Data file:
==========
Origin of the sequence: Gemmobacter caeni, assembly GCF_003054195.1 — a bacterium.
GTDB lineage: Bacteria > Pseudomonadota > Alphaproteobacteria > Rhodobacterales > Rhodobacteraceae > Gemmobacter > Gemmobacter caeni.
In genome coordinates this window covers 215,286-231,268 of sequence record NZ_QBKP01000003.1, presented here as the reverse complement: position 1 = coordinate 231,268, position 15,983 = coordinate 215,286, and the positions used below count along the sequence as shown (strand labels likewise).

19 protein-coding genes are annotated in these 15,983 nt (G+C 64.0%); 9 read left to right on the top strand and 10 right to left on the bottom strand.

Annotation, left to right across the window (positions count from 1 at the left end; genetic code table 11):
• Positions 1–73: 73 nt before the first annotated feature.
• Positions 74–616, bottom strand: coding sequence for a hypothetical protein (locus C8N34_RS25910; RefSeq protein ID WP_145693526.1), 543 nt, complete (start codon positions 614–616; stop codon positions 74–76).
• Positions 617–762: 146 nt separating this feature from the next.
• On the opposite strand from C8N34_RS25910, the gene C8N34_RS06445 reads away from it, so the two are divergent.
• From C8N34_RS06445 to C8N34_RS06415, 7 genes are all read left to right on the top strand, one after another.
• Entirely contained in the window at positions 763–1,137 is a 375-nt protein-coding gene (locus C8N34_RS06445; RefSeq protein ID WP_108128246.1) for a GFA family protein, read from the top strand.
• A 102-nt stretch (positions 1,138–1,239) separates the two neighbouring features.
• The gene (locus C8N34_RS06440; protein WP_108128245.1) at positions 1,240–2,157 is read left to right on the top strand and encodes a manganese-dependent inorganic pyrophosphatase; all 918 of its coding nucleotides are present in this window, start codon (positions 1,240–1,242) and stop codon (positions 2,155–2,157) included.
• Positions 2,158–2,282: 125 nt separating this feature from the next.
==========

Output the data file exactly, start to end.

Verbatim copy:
Origin of the sequence: Gemmobacter caeni, assembly GCF_003054195.1 — a bacterium.
GTDB lineage: Bacteria > Pseudomonadota > Alphaproteobacteria > Rhodobacterales > Rhodobacteraceae > Gemmobacter > Gemmobacter caeni.
In genome coordinates this window covers 215,286-231,268 of sequence record NZ_QBKP01000003.1, presented here as the reverse complement: position 1 = coordinate 231,268, position 15,983 = coordinate 215,286, and the positions used below count along the sequence as shown (strand labels likewise).

19 protein-coding genes are annotated in these 15,983 nt (G+C 64.0%); 9 read left to right on the top strand and 10 right to left on the bottom strand.

Annotation, left to right across the window (positions count from 1 at the left end; genetic code table 11):
• Positions 1–73: 73 nt before the first annotated feature.
• Positions 74–616, bottom strand: coding sequence for a hypothetical protein (locus C8N34_RS25910; RefSeq protein ID WP_145693526.1), 543 nt, complete (start codon positions 614–616; stop codon positions 74–76).
• Positions 617–762: 146 nt separating this feature from the next.
• On the opposite strand from C8N34_RS25910, the gene C8N34_RS06445 reads away from it, so the two are divergent.
• From C8N34_RS06445 to C8N34_RS06415, 7 genes are all read left to right on the top strand, one after another.
• Entirely contained in the window at positions 763–1,137 is a 375-nt protein-coding gene (locus C8N34_RS06445; RefSeq protein ID WP_108128246.1) for a GFA family protein, read from the top strand.
• A 102-nt stretch (positions 1,138–1,239) separates the two neighbouring features.
• The gene (locus C8N34_RS06440; protein WP_108128245.1) at positions 1,240–2,157 is read left to right on the top strand and encodes a manganese-dependent inorganic pyrophosphatase; all 918 of its coding nucleotides are present in this window, start codon (positions 1,240–1,242) and stop codon (positions 2,155–2,157) included.
• Positions 2,158–2,282: 125 nt separating this feature from the next.